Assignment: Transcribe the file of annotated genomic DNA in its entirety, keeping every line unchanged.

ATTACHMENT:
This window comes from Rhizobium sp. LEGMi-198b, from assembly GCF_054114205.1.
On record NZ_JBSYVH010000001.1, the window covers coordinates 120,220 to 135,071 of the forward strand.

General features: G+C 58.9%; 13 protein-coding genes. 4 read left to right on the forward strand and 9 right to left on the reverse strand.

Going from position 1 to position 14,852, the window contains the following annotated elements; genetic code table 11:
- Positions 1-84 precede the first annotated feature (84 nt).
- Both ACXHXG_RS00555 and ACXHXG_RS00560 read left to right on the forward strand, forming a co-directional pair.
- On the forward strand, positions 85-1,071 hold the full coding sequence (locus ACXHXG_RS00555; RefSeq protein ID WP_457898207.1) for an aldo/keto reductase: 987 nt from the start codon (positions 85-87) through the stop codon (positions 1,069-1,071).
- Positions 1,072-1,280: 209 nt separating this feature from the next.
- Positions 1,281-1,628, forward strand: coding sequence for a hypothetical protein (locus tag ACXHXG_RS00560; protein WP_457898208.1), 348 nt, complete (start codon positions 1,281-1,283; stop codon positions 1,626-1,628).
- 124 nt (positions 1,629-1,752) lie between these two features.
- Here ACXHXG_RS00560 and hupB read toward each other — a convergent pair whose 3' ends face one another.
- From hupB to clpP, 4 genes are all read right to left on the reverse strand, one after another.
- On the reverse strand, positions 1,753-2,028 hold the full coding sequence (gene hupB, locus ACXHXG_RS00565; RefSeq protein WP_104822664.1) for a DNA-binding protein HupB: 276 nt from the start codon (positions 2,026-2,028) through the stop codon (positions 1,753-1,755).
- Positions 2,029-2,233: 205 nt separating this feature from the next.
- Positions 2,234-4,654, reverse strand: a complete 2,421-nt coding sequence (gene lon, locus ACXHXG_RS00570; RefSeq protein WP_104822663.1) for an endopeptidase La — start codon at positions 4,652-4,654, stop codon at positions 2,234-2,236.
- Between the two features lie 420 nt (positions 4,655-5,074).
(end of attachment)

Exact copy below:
This window comes from Rhizobium sp. LEGMi-198b, from assembly GCF_054114205.1.
On record NZ_JBSYVH010000001.1, the window covers coordinates 120,220 to 135,071 of the forward strand.

General features: G+C 58.9%; 13 protein-coding genes. 4 read left to right on the forward strand and 9 right to left on the reverse strand.

Going from position 1 to position 14,852, the window contains the following annotated elements; genetic code table 11:
- Positions 1-84 precede the first annotated feature (84 nt).
- Both ACXHXG_RS00555 and ACXHXG_RS00560 read left to right on the forward strand, forming a co-directional pair.
- On the forward strand, positions 85-1,071 hold the full coding sequence (locus ACXHXG_RS00555; RefSeq protein ID WP_457898207.1) for an aldo/keto reductase: 987 nt from the start codon (positions 85-87) through the stop codon (positions 1,069-1,071).
- Positions 1,072-1,280: 209 nt separating this feature from the next.
- Positions 1,281-1,628, forward strand: coding sequence for a hypothetical protein (locus tag ACXHXG_RS00560; protein WP_457898208.1), 348 nt, complete (start codon positions 1,281-1,283; stop codon positions 1,626-1,628).
- 124 nt (positions 1,629-1,752) lie between these two features.
- Here ACXHXG_RS00560 and hupB read toward each other — a convergent pair whose 3' ends face one another.
- From hupB to clpP, 4 genes are all read right to left on the reverse strand, one after another.
- On the reverse strand, positions 1,753-2,028 hold the full coding sequence (gene hupB, locus ACXHXG_RS00565; RefSeq protein WP_104822664.1) for a DNA-binding protein HupB: 276 nt from the start codon (positions 2,026-2,028) through the stop codon (positions 1,753-1,755).
- Positions 2,029-2,233: 205 nt separating this feature from the next.
- Positions 2,234-4,654, reverse strand: a complete 2,421-nt coding sequence (gene lon, locus ACXHXG_RS00570; RefSeq protein WP_104822663.1) for an endopeptidase La — start codon at positions 4,652-4,654, stop codon at positions 2,234-2,236.
- Between the two features lie 420 nt (positions 4,655-5,074).